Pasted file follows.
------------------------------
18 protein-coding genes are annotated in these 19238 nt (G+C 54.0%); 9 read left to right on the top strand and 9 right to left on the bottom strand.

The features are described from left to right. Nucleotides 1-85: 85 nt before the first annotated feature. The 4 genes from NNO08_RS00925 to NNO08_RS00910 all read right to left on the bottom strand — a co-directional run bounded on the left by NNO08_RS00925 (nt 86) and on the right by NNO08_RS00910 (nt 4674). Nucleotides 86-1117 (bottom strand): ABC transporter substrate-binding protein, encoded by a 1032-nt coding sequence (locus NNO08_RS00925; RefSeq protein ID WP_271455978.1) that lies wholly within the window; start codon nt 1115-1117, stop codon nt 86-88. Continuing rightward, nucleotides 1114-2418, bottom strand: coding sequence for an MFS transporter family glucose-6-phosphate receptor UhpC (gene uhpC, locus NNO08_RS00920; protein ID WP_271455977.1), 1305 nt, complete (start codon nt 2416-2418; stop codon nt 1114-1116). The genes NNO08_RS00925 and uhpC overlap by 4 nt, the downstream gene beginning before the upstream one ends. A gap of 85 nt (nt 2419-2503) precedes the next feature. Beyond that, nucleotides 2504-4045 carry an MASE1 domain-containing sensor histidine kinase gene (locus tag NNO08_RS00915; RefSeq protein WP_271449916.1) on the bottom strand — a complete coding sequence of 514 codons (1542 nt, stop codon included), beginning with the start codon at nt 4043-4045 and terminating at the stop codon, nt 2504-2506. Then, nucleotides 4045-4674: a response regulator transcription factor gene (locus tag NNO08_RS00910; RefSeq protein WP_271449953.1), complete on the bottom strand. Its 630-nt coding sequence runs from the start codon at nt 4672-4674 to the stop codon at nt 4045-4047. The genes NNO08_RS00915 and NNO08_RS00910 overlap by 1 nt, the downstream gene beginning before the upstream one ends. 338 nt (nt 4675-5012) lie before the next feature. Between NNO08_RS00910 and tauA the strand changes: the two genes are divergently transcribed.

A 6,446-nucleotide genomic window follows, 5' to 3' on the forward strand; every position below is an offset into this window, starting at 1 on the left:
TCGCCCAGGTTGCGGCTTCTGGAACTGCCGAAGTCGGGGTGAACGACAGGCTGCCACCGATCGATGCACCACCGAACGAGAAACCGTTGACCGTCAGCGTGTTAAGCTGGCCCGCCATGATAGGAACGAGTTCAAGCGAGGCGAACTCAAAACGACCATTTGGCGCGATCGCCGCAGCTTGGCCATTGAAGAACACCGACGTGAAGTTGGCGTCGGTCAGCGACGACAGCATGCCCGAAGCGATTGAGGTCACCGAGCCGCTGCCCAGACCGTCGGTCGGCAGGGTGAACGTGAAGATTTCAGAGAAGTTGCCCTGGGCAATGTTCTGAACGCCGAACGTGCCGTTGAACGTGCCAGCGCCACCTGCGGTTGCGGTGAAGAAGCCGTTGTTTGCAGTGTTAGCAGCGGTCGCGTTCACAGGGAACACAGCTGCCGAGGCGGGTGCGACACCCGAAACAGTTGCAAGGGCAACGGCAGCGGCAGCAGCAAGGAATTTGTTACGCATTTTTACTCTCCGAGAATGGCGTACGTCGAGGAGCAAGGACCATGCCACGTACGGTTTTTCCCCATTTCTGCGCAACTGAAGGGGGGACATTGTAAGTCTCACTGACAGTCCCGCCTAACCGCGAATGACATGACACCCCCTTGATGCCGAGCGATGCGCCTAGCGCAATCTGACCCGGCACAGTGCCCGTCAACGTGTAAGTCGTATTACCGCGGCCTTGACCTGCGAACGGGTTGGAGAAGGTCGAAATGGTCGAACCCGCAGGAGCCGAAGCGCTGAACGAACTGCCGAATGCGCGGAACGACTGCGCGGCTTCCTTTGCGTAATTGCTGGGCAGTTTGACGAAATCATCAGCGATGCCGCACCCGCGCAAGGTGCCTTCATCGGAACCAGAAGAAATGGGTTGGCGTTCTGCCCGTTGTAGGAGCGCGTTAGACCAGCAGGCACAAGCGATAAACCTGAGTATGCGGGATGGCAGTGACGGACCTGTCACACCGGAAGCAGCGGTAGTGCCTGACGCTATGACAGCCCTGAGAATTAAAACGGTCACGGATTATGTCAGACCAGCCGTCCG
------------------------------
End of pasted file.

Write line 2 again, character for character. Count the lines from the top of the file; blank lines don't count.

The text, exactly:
The features are described from left to right. Nucleotides 1-85: 85 nt before the first annotated feature. The 4 genes from NNO08_RS00925 to NNO08_RS00910 all read right to left on the bottom strand — a co-directional run bounded on the left by NNO08_RS00925 (nt 86) and on the right by NNO08_RS00910 (nt 4674). Nucleotides 86-1117 (bottom strand): ABC transporter substrate-binding protein, encoded by a 1032-nt coding sequence (locus NNO08_RS00925; RefSeq protein ID WP_271455978.1) that lies wholly within the window; start codon nt 1115-1117, stop codon nt 86-88. Continuing rightward, nucleotides 1114-2418, bottom strand: coding sequence for an MFS transporter family glucose-6-phosphate receptor UhpC (gene uhpC, locus NNO08_RS00920; protein ID WP_271455977.1), 1305 nt, complete (start codon nt 2416-2418; stop codon nt 1114-1116). The genes NNO08_RS00925 and uhpC overlap by 4 nt, the downstream gene beginning before the upstream one ends. A gap of 85 nt (nt 2419-2503) precedes the next feature. Beyond that, nucleotides 2504-4045 carry an MASE1 domain-containing sensor histidine kinase gene (locus tag NNO08_RS00915; RefSeq protein WP_271449916.1) on the bottom strand — a complete coding sequence of 514 codons (1542 nt, stop codon included), beginning with the start codon at nt 4043-4045 and terminating at the stop codon, nt 2504-2506. Then, nucleotides 4045-4674: a response regulator transcription factor gene (locus tag NNO08_RS00910; RefSeq protein WP_271449953.1), complete on the bottom strand. Its 630-nt coding sequence runs from the start codon at nt 4672-4674 to the stop codon at nt 4045-4047. The genes NNO08_RS00915 and NNO08_RS00910 overlap by 1 nt, the downstream gene beginning before the upstream one ends. 338 nt (nt 4675-5012) lie before the next feature. Between NNO08_RS00910 and tauA the strand changes: the two genes are divergently transcribed.